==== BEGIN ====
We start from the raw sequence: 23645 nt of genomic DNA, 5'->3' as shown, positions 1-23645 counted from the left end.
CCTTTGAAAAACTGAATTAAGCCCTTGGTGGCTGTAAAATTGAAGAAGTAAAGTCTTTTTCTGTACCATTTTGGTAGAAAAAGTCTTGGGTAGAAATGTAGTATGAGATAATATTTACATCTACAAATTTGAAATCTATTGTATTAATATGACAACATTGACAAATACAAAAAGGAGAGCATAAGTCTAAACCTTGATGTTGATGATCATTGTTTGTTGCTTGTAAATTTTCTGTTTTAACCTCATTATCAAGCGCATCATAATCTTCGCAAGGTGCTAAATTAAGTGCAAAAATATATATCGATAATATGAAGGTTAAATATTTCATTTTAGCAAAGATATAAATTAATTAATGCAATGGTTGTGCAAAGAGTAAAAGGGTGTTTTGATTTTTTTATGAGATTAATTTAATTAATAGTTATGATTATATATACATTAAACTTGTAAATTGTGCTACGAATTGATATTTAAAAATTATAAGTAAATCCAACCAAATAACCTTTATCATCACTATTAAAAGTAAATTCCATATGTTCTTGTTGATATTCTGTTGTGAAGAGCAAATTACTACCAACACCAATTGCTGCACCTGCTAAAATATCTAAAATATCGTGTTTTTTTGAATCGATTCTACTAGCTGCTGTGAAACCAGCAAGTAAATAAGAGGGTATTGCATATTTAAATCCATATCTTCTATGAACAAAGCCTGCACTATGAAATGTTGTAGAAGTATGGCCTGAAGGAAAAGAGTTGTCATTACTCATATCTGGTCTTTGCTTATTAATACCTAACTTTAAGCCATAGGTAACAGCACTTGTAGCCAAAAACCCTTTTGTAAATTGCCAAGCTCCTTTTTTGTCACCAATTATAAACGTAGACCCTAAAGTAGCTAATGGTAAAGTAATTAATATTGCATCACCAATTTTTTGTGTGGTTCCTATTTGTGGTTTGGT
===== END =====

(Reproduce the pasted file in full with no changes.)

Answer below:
We start from the raw sequence: 23645 nt of genomic DNA, 5'->3' as shown, positions 1-23645 counted from the left end.
CCTTTGAAAAACTGAATTAAGCCCTTGGTGGCTGTAAAATTGAAGAAGTAAAGTCTTTTTCTGTACCATTTTGGTAGAAAAAGTCTTGGGTAGAAATGTAGTATGAGATAATATTTACATCTACAAATTTGAAATCTATTGTATTAATATGACAACATTGACAAATACAAAAAGGAGAGCATAAGTCTAAACCTTGATGTTGATGATCATTGTTTGTTGCTTGTAAATTTTCTGTTTTAACCTCATTATCAAGCGCATCATAATCTTCGCAAGGTGCTAAATTAAGTGCAAAAATATATATCGATAATATGAAGGTTAAATATTTCATTTTAGCAAAGATATAAATTAATTAATGCAATGGTTGTGCAAAGAGTAAAAGGGTGTTTTGATTTTTTTATGAGATTAATTTAATTAATAGTTATGATTATATATACATTAAACTTGTAAATTGTGCTACGAATTGATATTTAAAAATTATAAGTAAATCCAACCAAATAACCTTTATCATCACTATTAAAAGTAAATTCCATATGTTCTTGTTGATATTCTGTTGTGAAGAGCAAATTACTACCAACACCAATTGCTGCACCTGCTAAAATATCTAAAATATCGTGTTTTTTTGAATCGATTCTACTAGCTGCTGTGAAACCAGCAAGTAAATAAGAGGGTATTGCATATTTAAATCCATATCTTCTATGAACAAAGCCTGCACTATGAAATGTTGTAGAAGTATGGCCTGAAGGAAAAGAGTTGTCATTACTCATATCTGGTCTTTGCTTATTAATACCTAACTTTAAGCCATAGGTAACAGCACTTGTAGCCAAAAACCCTTTTGTAAATTGCCAAGCTCCTTTTTTGTCACCAATTATAAACGTAGACCCTAAAGTAGCTAATGGTAAAGTAATTAATATTGCATCACCAATTTTTTGTGTGGTTCCTATTTGTGGTTTGGT